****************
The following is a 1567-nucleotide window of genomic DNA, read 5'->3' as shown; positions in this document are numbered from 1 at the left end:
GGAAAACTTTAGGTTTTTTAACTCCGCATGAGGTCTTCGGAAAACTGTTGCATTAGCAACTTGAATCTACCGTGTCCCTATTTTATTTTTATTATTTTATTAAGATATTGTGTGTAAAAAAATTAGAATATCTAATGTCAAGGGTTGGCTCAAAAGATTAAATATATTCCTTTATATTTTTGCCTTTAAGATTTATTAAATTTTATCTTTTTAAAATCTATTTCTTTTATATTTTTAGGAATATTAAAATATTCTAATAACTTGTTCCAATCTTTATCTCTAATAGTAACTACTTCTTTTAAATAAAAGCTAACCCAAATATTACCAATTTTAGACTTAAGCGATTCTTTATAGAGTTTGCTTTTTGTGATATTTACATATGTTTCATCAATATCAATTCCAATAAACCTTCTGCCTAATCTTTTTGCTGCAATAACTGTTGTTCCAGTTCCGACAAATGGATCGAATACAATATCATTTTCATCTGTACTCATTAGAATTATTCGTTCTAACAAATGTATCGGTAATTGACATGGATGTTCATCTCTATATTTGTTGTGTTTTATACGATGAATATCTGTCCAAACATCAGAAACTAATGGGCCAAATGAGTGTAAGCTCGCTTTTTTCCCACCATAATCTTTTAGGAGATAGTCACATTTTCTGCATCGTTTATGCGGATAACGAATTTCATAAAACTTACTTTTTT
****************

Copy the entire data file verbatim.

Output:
The following is a 1567-nucleotide window of genomic DNA, read 5'->3' as shown; positions in this document are numbered from 1 at the left end:
GGAAAACTTTAGGTTTTTTAACTCCGCATGAGGTCTTCGGAAAACTGTTGCATTAGCAACTTGAATCTACCGTGTCCCTATTTTATTTTTATTATTTTATTAAGATATTGTGTGTAAAAAAATTAGAATATCTAATGTCAAGGGTTGGCTCAAAAGATTAAATATATTCCTTTATATTTTTGCCTTTAAGATTTATTAAATTTTATCTTTTTAAAATCTATTTCTTTTATATTTTTAGGAATATTAAAATATTCTAATAACTTGTTCCAATCTTTATCTCTAATAGTAACTACTTCTTTTAAATAAAAGCTAACCCAAATATTACCAATTTTAGACTTAAGCGATTCTTTATAGAGTTTGCTTTTTGTGATATTTACATATGTTTCATCAATATCAATTCCAATAAACCTTCTGCCTAATCTTTTTGCTGCAATAACTGTTGTTCCAGTTCCGACAAATGGATCGAATACAATATCATTTTCATCTGTACTCATTAGAATTATTCGTTCTAACAAATGTATCGGTAATTGACATGGATGTTCATCTCTATATTTGTTGTGTTTTATACGATGAATATCTGTCCAAACATCAGAAACTAATGGGCCAAATGAGTGTAAGCTCGCTTTTTTCCCACCATAATCTTTTAGGAGATAGTCACATTTTCTGCATCGTTTATGCGGATAACGAATTTCATAAAACTTACTTTTTT